In a press release early Monday morning, Barclays (NYSE:BCS) announced its decision to get rid of its entire stake in Blackrock (NYSE:BLK).  The largest British bank owns a 19.6% stake in the global asset management firm valued at nearly $6.1 billion based on the latter’s current market price. BlackRock has agreed to buy back shares worth up to $1 billion, and the remaining stake will be offered through a listing at either the London Stock Exchange or New York Stock Exchange. Barclays Capital, Morgan Stanley (NYSE:MS) and Bank of America-Merrill Lynch (NYSE:BAC) will play the role of joint bookrunners for the offering.
We maintain a $15 price estimate for Barclays’ stock, which is almost 35% above its current market price. We attribute this difference to the significant decline in the bank’s share price over the past few days as investors are gripped by a fear of Greece exiting the euro, and the potential impact of this move on the European banks.
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- A Look At The Equity Underwriting Market Shares Of European Investment Banks In Q4
Barclays acquired the stake in BlackRock in exchange for Barclays Global Investors in June 2009. As seen in the chart above, we estimate that BlackRock’s stake contributes to just about 15% of Barclays’ total value.
The decision by Barclays to exit this stake is clearly a result of increasing pressure by British regulators on it to increase its capital reserves. And the fact that weak capital markets forced a write-down in a £1.8 billion ($2.8 billion) write-down in the value of the stake for Q3 2011 – with a good chance of another write-down in Q2 2012 – would have prompted the quick action on the stake sale.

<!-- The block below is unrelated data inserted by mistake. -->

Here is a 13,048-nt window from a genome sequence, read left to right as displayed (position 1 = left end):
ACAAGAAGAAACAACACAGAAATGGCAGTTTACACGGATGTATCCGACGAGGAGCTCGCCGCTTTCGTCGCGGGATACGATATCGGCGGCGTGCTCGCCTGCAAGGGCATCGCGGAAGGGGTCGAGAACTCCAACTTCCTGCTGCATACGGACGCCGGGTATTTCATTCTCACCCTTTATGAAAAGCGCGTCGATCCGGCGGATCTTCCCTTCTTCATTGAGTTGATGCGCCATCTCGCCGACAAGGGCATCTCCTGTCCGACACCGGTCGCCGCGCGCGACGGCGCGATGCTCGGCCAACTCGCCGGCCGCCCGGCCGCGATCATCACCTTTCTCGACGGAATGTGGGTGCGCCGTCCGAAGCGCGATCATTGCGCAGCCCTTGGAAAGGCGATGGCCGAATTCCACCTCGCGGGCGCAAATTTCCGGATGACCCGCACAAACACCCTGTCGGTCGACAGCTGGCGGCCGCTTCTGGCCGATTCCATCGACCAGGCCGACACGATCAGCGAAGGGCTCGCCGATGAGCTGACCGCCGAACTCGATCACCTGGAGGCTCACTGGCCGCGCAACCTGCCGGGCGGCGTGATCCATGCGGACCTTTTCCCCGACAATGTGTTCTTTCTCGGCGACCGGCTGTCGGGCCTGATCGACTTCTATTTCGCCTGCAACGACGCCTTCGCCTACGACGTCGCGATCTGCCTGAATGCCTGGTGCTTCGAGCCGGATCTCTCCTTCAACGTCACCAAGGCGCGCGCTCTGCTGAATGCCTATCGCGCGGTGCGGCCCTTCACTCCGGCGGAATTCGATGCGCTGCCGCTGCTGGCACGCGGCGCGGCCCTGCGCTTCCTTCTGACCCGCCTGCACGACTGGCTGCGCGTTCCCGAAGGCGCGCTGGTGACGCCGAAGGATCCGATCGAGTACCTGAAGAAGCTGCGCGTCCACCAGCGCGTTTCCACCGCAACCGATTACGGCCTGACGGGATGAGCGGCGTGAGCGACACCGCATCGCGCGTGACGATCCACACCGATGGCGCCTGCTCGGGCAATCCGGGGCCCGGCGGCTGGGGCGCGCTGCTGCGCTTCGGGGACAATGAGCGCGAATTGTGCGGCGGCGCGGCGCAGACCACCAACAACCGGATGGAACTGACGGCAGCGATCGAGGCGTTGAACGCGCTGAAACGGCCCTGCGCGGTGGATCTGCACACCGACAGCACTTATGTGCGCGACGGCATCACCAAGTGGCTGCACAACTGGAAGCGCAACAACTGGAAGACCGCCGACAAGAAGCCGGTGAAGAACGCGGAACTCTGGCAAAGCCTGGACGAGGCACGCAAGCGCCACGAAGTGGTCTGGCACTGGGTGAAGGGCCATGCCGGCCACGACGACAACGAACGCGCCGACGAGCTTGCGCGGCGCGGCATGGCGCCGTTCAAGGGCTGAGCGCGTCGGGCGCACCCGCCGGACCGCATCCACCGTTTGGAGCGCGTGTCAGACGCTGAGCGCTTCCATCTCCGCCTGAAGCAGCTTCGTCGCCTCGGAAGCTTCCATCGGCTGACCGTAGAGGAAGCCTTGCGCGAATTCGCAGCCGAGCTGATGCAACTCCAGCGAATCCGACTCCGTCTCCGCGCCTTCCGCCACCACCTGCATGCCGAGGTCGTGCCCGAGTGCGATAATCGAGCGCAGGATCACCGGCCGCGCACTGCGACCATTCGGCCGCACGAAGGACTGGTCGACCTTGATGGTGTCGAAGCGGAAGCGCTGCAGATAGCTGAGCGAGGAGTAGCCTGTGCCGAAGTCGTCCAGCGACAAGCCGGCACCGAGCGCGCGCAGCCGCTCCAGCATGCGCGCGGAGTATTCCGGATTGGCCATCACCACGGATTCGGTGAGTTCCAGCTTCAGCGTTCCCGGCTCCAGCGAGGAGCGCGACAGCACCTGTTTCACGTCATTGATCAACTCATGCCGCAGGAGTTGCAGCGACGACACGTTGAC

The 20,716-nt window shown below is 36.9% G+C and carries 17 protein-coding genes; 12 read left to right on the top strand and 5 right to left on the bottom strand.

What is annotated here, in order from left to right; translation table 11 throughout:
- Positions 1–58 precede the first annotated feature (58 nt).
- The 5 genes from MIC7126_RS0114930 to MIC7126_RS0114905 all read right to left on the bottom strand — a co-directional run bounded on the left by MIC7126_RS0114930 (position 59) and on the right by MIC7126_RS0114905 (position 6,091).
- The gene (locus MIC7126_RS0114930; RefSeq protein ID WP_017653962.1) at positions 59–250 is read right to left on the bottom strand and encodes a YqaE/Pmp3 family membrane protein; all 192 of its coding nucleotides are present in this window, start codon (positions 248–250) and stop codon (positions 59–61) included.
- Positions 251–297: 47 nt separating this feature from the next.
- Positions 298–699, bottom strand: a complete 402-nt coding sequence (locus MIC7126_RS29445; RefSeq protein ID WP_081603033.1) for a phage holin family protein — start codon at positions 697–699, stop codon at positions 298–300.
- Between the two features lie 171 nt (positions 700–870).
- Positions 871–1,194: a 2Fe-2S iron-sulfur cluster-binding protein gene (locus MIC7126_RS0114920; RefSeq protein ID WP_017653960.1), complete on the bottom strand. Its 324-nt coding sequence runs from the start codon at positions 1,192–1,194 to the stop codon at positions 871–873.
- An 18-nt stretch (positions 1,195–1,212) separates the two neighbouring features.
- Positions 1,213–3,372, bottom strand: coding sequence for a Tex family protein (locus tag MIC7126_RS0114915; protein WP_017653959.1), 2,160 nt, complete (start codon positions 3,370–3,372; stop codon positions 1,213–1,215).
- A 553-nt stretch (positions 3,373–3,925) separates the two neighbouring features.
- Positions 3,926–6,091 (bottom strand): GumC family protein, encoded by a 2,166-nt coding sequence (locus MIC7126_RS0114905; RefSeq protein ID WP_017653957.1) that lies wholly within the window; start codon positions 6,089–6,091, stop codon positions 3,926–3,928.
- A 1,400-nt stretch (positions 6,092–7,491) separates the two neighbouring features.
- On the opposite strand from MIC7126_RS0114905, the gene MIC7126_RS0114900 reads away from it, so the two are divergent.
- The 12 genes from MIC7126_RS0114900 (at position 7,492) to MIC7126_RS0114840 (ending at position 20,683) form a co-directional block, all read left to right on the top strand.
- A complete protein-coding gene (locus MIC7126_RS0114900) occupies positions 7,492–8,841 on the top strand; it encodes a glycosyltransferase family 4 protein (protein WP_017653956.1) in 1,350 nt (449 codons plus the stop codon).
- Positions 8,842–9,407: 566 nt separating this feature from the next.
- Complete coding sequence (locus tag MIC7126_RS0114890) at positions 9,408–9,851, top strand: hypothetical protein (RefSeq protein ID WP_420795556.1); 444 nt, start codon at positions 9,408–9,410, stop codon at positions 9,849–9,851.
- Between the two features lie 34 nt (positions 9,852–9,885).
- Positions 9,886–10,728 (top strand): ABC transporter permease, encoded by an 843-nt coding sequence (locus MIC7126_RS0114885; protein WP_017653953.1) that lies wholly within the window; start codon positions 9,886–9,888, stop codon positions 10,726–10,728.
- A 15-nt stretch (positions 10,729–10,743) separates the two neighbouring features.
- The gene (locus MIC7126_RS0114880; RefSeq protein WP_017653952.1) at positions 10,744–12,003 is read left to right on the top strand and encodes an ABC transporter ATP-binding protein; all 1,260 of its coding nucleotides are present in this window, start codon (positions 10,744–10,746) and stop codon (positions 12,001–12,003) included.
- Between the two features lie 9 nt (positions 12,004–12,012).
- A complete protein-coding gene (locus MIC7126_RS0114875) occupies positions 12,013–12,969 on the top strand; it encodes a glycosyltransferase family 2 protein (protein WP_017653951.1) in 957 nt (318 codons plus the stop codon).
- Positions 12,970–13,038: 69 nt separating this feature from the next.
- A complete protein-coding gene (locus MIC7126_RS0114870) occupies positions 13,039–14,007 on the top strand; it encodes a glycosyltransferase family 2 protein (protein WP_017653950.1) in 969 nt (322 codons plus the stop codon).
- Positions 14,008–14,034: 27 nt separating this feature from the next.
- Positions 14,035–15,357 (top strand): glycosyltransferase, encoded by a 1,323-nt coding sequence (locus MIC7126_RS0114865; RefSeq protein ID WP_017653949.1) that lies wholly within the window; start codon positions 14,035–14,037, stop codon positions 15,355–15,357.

We, however, have our reservations about this move, and believe that the expected going price of around $6 billion is much below what the stake is actually worth. Our analysis of BlackRock values its stock at $217 apiece. This translates to a value of just under $7.6 billion for the 19.6% stake. This implies that the current sale price undervalues the stake by around 20%. That, coupled with the fact that Barclays really has no need for immediate cash, makes us wonder if there are no better options for the bank to explore to help boost its capital ratio.Notes:
- Barclays announces intention to dispose of BlackRock holding, Barclays Press Releases, May 21 2012 [↩]